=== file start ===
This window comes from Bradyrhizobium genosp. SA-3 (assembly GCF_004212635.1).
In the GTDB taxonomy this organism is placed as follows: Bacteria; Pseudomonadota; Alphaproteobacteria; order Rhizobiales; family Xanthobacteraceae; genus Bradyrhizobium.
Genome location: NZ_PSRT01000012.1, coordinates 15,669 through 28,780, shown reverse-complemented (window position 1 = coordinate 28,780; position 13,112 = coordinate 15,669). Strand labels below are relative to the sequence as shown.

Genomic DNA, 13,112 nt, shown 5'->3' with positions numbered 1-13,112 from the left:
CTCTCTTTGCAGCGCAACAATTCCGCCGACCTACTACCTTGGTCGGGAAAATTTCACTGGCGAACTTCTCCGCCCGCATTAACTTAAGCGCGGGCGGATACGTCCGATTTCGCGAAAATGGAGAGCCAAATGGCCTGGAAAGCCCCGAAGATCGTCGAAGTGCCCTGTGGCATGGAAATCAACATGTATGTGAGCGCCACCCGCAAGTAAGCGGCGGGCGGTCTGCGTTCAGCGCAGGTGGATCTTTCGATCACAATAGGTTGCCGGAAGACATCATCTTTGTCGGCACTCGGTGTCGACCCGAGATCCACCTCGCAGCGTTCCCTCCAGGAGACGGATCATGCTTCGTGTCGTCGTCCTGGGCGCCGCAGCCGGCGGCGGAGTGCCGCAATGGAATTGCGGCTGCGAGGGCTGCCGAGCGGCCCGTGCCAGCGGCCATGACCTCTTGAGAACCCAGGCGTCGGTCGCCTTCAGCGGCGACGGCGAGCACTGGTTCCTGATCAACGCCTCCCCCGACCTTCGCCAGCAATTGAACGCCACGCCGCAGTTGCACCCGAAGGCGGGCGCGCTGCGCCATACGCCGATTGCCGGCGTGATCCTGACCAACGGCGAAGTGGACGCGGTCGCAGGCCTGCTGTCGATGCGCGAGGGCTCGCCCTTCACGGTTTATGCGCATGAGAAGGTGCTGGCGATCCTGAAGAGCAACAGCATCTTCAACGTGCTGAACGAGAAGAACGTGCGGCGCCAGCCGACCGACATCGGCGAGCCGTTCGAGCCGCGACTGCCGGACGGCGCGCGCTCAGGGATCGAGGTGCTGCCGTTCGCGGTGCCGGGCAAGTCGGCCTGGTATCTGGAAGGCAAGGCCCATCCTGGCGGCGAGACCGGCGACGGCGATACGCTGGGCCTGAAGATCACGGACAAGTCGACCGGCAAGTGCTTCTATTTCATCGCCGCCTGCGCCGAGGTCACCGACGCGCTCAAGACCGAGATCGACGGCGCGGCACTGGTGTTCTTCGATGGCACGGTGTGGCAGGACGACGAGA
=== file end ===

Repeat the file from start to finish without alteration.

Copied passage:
This window comes from Bradyrhizobium genosp. SA-3 (assembly GCF_004212635.1).
In the GTDB taxonomy this organism is placed as follows: Bacteria; Pseudomonadota; Alphaproteobacteria; order Rhizobiales; family Xanthobacteraceae; genus Bradyrhizobium.
Genome location: NZ_PSRT01000012.1, coordinates 15,669 through 28,780, shown reverse-complemented (window position 1 = coordinate 28,780; position 13,112 = coordinate 15,669). Strand labels below are relative to the sequence as shown.

Genomic DNA, 13,112 nt, shown 5'->3' with positions numbered 1-13,112 from the left:
CTCTCTTTGCAGCGCAACAATTCCGCCGACCTACTACCTTGGTCGGGAAAATTTCACTGGCGAACTTCTCCGCCCGCATTAACTTAAGCGCGGGCGGATACGTCCGATTTCGCGAAAATGGAGAGCCAAATGGCCTGGAAAGCCCCGAAGATCGTCGAAGTGCCCTGTGGCATGGAAATCAACATGTATGTGAGCGCCACCCGCAAGTAAGCGGCGGGCGGTCTGCGTTCAGCGCAGGTGGATCTTTCGATCACAATAGGTTGCCGGAAGACATCATCTTTGTCGGCACTCGGTGTCGACCCGAGATCCACCTCGCAGCGTTCCCTCCAGGAGACGGATCATGCTTCGTGTCGTCGTCCTGGGCGCCGCAGCCGGCGGCGGAGTGCCGCAATGGAATTGCGGCTGCGAGGGCTGCCGAGCGGCCCGTGCCAGCGGCCATGACCTCTTGAGAACCCAGGCGTCGGTCGCCTTCAGCGGCGACGGCGAGCACTGGTTCCTGATCAACGCCTCCCCCGACCTTCGCCAGCAATTGAACGCCACGCCGCAGTTGCACCCGAAGGCGGGCGCGCTGCGCCATACGCCGATTGCCGGCGTGATCCTGACCAACGGCGAAGTGGACGCGGTCGCAGGCCTGCTGTCGATGCGCGAGGGCTCGCCCTTCACGGTTTATGCGCATGAGAAGGTGCTGGCGATCCTGAAGAGCAACAGCATCTTCAACGTGCTGAACGAGAAGAACGTGCGGCGCCAGCCGACCGACATCGGCGAGCCGTTCGAGCCGCGACTGCCGGACGGCGCGCGCTCAGGGATCGAGGTGCTGCCGTTCGCGGTGCCGGGCAAGTCGGCCTGGTATCTGGAAGGCAAGGCCCATCCTGGCGGCGAGACCGGCGACGGCGATACGCTGGGCCTGAAGATCACGGACAAGTCGACCGGCAAGTGCTTCTATTTCATCGCCGCCTGCGCCGAGGTCACCGACGCGCTCAAGACCGAGATCGACGGCGCGGCACTGGTGTTCTTCGATGGCACGGTGTGGCAGGACGACGAGA